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Negro Migration during the War   By: (1873-1957)

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[Transcriber's Note: All spellings and hyphenations have been left as in the original, with one exception: Footnote 119, where 'durng' was changed to 'during'.]




In the preparation of this study I have had the encouragement and support of Dr. Robert R. Moton, Principal of the Tuskegee Normal and Industrial Institute, Alabama, who generously placed at my disposal the facilities of the Institute's Division of Records and Research, directed by Mr. Monroe N. Work, the editor of the Negro Year Book . Mr. Work has cooperated with me in the most thoroughgoing manner. I have also had the support of the National League on Urban Conditions and particularly of the Chicago branch of which Dr. Robert E. Park is President and of which Mr. T. Arnold Hill is Secretary. Mr. Hill placed at my disposal his first assistant, Mr. Charles S. Johnson, graduate student of the University of Chicago, to whom I am greatly indebted. I must also make acknowledgment of my indebtedness to Dr. Carter G. Woodson, Director of the Association for the Study of Negro Life and History, Incorporated, Washington, D.C., for placing at my disposal the facilities of his organization.

The work of investigation was divided up by assigning Mr. Work to Alabama, Georgia and Florida; Mr. Johnson to Mississippi and to centers in Missouri, Illinois, Wisconsin and Indiana, while the eastern centers were assigned to Mr. T. Thomas Fortune, Trenton, New Jersey, a former editor of the New York Age , and a publicist and investigator of well known ability. It is upon the reports submitted by these investigators that this study rests. I can not speak too warmly of the enthusiastic and painstaking care with which these men have labored to secure the essential facts with regard to the migration of the negro people from the South.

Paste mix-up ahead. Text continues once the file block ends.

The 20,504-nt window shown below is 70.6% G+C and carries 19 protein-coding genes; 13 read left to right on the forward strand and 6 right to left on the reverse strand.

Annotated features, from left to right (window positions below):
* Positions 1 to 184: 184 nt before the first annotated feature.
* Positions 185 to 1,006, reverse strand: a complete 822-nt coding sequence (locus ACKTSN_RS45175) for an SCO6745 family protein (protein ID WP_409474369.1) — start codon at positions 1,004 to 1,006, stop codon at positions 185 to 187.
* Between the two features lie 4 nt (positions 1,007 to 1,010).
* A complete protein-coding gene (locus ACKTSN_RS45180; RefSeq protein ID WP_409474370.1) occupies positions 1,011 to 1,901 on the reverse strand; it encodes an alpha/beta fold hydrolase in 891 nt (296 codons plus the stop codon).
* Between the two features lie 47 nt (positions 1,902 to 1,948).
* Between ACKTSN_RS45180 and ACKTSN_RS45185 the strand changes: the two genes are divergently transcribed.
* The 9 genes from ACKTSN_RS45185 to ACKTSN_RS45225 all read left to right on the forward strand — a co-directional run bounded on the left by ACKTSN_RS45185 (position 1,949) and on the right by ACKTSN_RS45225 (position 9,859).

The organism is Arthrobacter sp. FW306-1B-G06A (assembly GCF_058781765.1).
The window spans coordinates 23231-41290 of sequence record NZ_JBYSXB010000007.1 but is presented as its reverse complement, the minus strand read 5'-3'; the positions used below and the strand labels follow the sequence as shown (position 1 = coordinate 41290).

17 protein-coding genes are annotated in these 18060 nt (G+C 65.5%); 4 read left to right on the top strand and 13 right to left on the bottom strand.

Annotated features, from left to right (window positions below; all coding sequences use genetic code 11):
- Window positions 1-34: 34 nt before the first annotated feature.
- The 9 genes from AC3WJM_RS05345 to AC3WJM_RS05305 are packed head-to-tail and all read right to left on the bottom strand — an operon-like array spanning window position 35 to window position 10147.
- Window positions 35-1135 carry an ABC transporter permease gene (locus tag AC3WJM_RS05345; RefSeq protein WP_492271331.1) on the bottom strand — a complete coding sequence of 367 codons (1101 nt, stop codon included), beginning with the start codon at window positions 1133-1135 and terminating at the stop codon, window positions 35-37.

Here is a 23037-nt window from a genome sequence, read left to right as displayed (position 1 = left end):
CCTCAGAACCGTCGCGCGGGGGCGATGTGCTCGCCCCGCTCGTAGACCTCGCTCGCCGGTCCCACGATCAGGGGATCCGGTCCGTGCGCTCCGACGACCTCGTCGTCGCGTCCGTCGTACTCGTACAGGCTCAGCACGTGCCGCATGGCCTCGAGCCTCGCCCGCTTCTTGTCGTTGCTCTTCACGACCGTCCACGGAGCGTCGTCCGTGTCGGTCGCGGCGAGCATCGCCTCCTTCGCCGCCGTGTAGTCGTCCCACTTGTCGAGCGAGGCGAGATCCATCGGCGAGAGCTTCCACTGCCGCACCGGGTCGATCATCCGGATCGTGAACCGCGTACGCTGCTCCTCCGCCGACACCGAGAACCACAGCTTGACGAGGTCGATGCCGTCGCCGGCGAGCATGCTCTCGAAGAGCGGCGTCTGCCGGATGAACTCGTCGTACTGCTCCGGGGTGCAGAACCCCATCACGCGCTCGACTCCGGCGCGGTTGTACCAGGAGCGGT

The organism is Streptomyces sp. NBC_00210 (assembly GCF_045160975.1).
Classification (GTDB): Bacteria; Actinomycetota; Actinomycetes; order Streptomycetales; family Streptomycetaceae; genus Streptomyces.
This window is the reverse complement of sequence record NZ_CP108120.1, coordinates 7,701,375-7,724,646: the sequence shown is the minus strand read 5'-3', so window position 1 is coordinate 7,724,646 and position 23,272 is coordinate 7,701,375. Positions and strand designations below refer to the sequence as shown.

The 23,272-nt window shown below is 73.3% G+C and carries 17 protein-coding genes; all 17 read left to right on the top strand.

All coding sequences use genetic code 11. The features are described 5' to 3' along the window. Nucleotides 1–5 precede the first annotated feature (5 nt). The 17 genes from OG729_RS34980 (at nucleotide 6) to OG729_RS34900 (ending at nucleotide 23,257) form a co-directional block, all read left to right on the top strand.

Emmett J. Scott.

Washington, D.C.,

June 5, 1919.



I Introduction 3

II Causes of the Migration 13

III Stimulation of the Movement 26

IV The Spread of the Movement 38

V The Call of the Self Sufficient North 49

VI The Draining of the Black Belt 59

VII Efforts to Check the Movement 72

VIII Effects of the Movement on the South 86

IX The Situation in St. Louis 95

X Chicago and Its Environs 102

XI The Situation at Points in the Middle West 119

XII The Situation at Points in the East 134

XIII Remedies for Relief by National Organizations 143

XIV Public Opinion Regarding the Migration 152

Bibliography 175

Index 185




Within the brief period of three years following the outbreak of the great war in Europe, more than four hundred thousand negroes suddenly moved north. In extent this movement is without parallel in American history, for it swept on thousands of the blacks from remote regions of the South, depopulated entire communities, drew upon the negro inhabitants of practically every city of the South, and spread from Florida to the western limits of Texas. In character it was not without precedent. In fact, it bears such a significant resemblance to the migration to Kansas in 1879 and the one to Arkansas and Texas in 1888 and 1889 that this of 1916 1917 may be regarded as the same movement with intervals of a number of years.

Strange as it might seem the migration of 1879 first attracted general notice when the accusation was brought that it was a political scheme to transplant thousands of negro voters from their disfranchisement in the South to States where their votes might swell the Republican majority. Just here may be found a striking analogy to one of the current charges brought against the movement nearly forty years later... Continue reading book >>

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